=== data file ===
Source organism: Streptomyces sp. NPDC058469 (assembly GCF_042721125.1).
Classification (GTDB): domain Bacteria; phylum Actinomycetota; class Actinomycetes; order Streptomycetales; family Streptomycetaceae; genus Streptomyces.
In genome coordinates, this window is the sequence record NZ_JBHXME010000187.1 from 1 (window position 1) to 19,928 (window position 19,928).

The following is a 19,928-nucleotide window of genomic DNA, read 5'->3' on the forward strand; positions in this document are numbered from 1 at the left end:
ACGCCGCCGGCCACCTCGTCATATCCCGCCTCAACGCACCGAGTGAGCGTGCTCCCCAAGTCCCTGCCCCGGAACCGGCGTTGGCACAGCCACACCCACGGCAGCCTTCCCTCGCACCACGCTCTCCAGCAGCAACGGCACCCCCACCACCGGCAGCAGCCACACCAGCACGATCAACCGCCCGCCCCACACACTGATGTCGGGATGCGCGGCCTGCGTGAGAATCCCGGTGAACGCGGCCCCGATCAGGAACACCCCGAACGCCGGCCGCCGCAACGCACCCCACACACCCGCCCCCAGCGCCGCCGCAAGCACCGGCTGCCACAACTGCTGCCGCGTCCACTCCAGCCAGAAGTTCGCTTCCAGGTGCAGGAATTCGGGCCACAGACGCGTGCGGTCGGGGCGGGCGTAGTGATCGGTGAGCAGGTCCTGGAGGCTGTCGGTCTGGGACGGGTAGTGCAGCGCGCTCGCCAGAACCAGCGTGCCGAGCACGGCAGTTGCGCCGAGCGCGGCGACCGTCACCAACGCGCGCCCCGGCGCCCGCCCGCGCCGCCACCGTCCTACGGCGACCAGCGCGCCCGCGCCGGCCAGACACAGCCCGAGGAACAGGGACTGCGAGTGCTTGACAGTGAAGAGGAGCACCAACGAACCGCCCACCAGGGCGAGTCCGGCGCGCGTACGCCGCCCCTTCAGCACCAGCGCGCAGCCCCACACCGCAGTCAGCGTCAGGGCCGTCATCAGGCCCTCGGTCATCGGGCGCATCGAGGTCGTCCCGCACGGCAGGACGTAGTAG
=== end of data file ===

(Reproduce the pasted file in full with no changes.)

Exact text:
Source organism: Streptomyces sp. NPDC058469 (assembly GCF_042721125.1).
Classification (GTDB): domain Bacteria; phylum Actinomycetota; class Actinomycetes; order Streptomycetales; family Streptomycetaceae; genus Streptomyces.
In genome coordinates, this window is the sequence record NZ_JBHXME010000187.1 from 1 (window position 1) to 19,928 (window position 19,928).

The following is a 19,928-nucleotide window of genomic DNA, read 5'->3' on the forward strand; positions in this document are numbered from 1 at the left end:
ACGCCGCCGGCCACCTCGTCATATCCCGCCTCAACGCACCGAGTGAGCGTGCTCCCCAAGTCCCTGCCCCGGAACCGGCGTTGGCACAGCCACACCCACGGCAGCCTTCCCTCGCACCACGCTCTCCAGCAGCAACGGCACCCCCACCACCGGCAGCAGCCACACCAGCACGATCAACCGCCCGCCCCACACACTGATGTCGGGATGCGCGGCCTGCGTGAGAATCCCGGTGAACGCGGCCCCGATCAGGAACACCCCGAACGCCGGCCGCCGCAACGCACCCCACACACCCGCCCCCAGCGCCGCCGCAAGCACCGGCTGCCACAACTGCTGCCGCGTCCACTCCAGCCAGAAGTTCGCTTCCAGGTGCAGGAATTCGGGCCACAGACGCGTGCGGTCGGGGCGGGCGTAGTGATCGGTGAGCAGGTCCTGGAGGCTGTCGGTCTGGGACGGGTAGTGCAGCGCGCTCGCCAGAACCAGCGTGCCGAGCACGGCAGTTGCGCCGAGCGCGGCGACCGTCACCAACGCGCGCCCCGGCGCCCGCCCGCGCCGCCACCGTCCTACGGCGACCAGCGCGCCCGCGCCGGCCAGACACAGCCCGAGGAACAGGGACTGCGAGTGCTTGACAGTGAAGAGGAGCACCAACGAACCGCCCACCAGGGCGAGTCCGGCGCGCGTACGCCGCCCCTTCAGCACCAGCGCGCAGCCCCACACCGCAGTCAGCGTCAGGGCCGTCATCAGGCCCTCGGTCATCGGGCGCATCGAGGTCGTCCCGCACGGCAGGACGTAGTAG